- "Yerkes Researchers Find Sex Differences in Monkey Toy Preferences Similar to Humans". Yerkes National Primate Research Center. April 10, 2008. Retrieved 2012-09-29.
- "Male monkeys prefer boys' toys". New Scientist. doi:10.1016/j.yhbeh.2008.03.008. Retrieved 2010-04-17.
- Connell, Raewyn, Ph.D. "Men, Masculinities and Feminism." Social Alternatives July 1997: 7-10. Print.
- Fortin, Nicole, "Gender Role Attitudes and the Labour Market Outcomes of Women Across OECD Countries," Oxford Review of Economic Policy, 2005, 21, 416–438.
- Ehrenreich, Barbara; Deirdre English (2010). Witches, Midwives and Nurses: A History of Women Healers (2nd ed.). The Feminist Press. pp. 44–87. ISBN 0-912670-13-4.
- Boulis, Ann K.; Jacobs, Jerry A. (2010). The changing face of medicine: women doctors and the evolution of health care in America. Ithaca, N.Y.: ILR. ISBN 0-8014-7662-3. "Encouraging one's daughter to pursue a career in medicine is no longer an unusual idea… Americans are now more likely to report that they feel comfortable recommending a career in medicine for a young woman than for a young man."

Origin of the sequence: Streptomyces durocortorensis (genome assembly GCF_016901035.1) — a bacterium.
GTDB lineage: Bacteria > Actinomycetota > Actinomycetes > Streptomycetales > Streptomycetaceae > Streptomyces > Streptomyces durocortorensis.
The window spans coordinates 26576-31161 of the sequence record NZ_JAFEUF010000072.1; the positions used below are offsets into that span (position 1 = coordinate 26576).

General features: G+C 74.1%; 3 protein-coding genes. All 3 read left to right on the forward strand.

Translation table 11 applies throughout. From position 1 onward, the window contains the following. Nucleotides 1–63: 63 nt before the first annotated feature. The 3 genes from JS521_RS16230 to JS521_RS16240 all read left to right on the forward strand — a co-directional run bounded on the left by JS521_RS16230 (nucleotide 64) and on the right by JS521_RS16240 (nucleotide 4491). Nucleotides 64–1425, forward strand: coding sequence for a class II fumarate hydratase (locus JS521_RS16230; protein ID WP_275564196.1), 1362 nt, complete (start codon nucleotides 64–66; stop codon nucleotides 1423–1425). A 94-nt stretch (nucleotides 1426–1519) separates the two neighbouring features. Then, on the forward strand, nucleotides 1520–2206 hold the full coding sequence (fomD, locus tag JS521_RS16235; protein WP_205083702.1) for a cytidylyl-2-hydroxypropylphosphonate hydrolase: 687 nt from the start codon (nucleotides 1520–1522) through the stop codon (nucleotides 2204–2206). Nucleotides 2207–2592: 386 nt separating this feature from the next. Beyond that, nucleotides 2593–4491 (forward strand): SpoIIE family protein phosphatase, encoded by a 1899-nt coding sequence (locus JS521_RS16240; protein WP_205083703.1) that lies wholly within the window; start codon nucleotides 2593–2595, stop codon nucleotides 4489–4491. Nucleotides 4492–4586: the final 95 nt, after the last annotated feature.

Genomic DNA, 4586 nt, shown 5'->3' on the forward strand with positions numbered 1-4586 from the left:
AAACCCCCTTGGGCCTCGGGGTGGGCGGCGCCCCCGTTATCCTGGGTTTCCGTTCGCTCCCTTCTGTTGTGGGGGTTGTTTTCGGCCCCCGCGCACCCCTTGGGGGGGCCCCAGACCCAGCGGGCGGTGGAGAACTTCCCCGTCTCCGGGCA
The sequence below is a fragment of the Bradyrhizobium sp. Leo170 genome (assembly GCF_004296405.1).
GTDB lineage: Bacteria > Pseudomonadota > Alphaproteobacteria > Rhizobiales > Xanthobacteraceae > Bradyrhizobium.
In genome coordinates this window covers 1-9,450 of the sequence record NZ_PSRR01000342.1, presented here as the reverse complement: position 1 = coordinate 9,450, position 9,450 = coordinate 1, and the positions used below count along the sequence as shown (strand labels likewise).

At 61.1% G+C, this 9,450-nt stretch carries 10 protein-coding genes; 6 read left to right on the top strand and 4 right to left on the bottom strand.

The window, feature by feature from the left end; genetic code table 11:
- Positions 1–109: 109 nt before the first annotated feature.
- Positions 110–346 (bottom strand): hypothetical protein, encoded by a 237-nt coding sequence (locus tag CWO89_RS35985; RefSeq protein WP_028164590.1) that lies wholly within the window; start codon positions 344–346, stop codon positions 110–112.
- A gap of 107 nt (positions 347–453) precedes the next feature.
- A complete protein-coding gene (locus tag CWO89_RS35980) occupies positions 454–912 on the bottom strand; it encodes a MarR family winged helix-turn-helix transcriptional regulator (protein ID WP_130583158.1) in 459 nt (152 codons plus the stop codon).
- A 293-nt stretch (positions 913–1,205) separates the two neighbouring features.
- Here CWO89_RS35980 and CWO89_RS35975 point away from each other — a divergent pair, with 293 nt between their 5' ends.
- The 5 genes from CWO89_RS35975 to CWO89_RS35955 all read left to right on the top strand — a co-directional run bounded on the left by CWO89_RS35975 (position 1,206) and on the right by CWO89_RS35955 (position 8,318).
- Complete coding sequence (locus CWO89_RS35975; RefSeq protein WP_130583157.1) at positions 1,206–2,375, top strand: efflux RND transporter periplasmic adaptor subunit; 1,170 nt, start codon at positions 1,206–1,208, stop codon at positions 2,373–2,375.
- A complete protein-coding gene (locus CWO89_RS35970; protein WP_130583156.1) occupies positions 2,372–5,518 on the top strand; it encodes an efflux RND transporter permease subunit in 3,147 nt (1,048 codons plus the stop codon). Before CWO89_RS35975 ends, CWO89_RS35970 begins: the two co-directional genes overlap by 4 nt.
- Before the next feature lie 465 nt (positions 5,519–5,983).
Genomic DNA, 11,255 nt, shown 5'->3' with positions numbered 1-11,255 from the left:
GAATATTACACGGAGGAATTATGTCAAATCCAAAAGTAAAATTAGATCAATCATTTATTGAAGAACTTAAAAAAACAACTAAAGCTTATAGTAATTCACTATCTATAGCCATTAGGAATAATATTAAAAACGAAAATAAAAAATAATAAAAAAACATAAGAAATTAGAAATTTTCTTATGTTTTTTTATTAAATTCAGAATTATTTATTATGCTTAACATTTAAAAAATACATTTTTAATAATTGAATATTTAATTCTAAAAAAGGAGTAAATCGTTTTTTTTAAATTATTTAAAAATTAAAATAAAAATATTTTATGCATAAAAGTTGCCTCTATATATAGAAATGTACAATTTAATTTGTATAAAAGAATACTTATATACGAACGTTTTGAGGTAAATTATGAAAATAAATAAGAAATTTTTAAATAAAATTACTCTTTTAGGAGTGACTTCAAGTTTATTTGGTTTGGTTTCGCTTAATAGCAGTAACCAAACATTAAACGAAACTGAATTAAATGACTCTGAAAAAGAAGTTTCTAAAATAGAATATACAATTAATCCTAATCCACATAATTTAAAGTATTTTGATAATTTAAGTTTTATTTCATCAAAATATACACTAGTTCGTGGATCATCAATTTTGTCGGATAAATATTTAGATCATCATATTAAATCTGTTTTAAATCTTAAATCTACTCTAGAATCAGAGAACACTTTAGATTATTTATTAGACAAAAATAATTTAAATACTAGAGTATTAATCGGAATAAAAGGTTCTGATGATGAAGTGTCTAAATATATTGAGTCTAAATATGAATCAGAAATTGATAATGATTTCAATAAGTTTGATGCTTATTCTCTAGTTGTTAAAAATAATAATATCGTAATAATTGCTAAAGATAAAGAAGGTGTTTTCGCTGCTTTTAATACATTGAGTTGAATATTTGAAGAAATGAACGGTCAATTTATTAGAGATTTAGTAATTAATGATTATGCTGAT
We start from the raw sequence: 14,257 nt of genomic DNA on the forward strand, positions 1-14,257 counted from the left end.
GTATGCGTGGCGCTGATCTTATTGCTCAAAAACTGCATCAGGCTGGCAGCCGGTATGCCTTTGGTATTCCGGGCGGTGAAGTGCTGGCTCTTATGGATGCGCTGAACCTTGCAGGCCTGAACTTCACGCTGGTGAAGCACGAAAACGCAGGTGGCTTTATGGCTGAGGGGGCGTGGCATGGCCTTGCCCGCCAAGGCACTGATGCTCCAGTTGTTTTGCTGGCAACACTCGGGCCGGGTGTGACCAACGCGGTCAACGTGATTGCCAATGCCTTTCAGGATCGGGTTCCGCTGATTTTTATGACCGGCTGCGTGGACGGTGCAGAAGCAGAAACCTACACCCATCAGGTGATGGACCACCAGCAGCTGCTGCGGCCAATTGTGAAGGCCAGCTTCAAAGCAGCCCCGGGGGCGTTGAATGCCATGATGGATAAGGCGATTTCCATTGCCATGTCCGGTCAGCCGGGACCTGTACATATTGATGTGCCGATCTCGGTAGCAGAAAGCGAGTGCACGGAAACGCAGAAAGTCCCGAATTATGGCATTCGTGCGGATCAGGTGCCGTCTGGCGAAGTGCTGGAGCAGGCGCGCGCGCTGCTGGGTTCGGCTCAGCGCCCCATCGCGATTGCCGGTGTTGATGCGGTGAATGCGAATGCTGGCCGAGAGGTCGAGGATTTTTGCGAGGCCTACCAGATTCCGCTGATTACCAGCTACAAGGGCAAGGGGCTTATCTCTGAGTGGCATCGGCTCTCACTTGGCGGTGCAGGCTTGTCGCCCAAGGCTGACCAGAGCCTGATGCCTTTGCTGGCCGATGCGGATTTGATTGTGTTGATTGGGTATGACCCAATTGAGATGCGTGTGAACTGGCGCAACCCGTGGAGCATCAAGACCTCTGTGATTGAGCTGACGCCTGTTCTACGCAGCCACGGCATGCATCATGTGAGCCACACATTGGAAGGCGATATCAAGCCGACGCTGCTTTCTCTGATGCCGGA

- Bullough, Vern L.; Bonnie Bullough (1993). Crossdressing, Sex, and Gender (1st ed.). University of Pennsylvania Press. 1993. p. 390. ISBN 978-0-8122-1431-4.
- "Cross Dressing / Gender Bending Movies". Box Office Mojo. 1998. Retrieved 2006-11-08.
- The Human Rights Campaign (2004). "Transgender Basics". The Human Rights Campaign. Archived from the original on November 9, 2006. Retrieved 2006-11-08.[dead link]
- Peletz, Michael Gates. Gender, Sexuality, and Body Politics in Modern Asia. Ann Arbor, MI: Association for Asian Studies, 2011. Print.
- V Mayilvaganan (July 30, 2012). Gender pride march takes Madurai by storm. timesofindia.indiatimes.com
- "Madurai student pens book on gender variants". The Times of India. 2013-06-04. Retrieved 2013-06-16.